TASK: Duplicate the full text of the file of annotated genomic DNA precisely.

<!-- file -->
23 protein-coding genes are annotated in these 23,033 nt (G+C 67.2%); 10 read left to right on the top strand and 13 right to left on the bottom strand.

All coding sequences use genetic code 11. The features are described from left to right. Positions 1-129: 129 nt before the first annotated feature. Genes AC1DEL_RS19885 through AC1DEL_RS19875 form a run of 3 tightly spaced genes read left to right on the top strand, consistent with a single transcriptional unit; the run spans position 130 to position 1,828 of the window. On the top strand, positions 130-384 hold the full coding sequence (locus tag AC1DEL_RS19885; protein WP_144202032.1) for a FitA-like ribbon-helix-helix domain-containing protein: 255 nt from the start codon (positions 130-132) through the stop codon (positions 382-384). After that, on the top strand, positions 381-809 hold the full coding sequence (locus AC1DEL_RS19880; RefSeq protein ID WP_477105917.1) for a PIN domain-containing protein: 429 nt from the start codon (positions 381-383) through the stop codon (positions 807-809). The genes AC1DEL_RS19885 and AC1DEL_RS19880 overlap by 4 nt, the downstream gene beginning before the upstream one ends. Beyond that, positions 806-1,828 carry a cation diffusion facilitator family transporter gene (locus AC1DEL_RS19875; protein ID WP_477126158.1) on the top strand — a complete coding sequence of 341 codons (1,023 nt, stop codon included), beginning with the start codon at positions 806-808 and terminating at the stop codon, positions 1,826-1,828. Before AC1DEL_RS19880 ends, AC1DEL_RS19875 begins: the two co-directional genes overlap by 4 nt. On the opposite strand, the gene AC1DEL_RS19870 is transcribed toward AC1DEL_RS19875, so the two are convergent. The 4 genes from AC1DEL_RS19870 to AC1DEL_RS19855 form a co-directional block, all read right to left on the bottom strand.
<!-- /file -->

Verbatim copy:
23 protein-coding genes are annotated in these 23,033 nt (G+C 67.2%); 10 read left to right on the top strand and 13 right to left on the bottom strand.

All coding sequences use genetic code 11. The features are described from left to right. Positions 1-129: 129 nt before the first annotated feature. Genes AC1DEL_RS19885 through AC1DEL_RS19875 form a run of 3 tightly spaced genes read left to right on the top strand, consistent with a single transcriptional unit; the run spans position 130 to position 1,828 of the window. On the top strand, positions 130-384 hold the full coding sequence (locus tag AC1DEL_RS19885; protein WP_144202032.1) for a FitA-like ribbon-helix-helix domain-containing protein: 255 nt from the start codon (positions 130-132) through the stop codon (positions 382-384). After that, on the top strand, positions 381-809 hold the full coding sequence (locus AC1DEL_RS19880; RefSeq protein ID WP_477105917.1) for a PIN domain-containing protein: 429 nt from the start codon (positions 381-383) through the stop codon (positions 807-809). The genes AC1DEL_RS19885 and AC1DEL_RS19880 overlap by 4 nt, the downstream gene beginning before the upstream one ends. Beyond that, positions 806-1,828 carry a cation diffusion facilitator family transporter gene (locus AC1DEL_RS19875; protein ID WP_477126158.1) on the top strand — a complete coding sequence of 341 codons (1,023 nt, stop codon included), beginning with the start codon at positions 806-808 and terminating at the stop codon, positions 1,826-1,828. Before AC1DEL_RS19880 ends, AC1DEL_RS19875 begins: the two co-directional genes overlap by 4 nt. On the opposite strand, the gene AC1DEL_RS19870 is transcribed toward AC1DEL_RS19875, so the two are convergent. The 4 genes from AC1DEL_RS19870 to AC1DEL_RS19855 form a co-directional block, all read right to left on the bottom strand.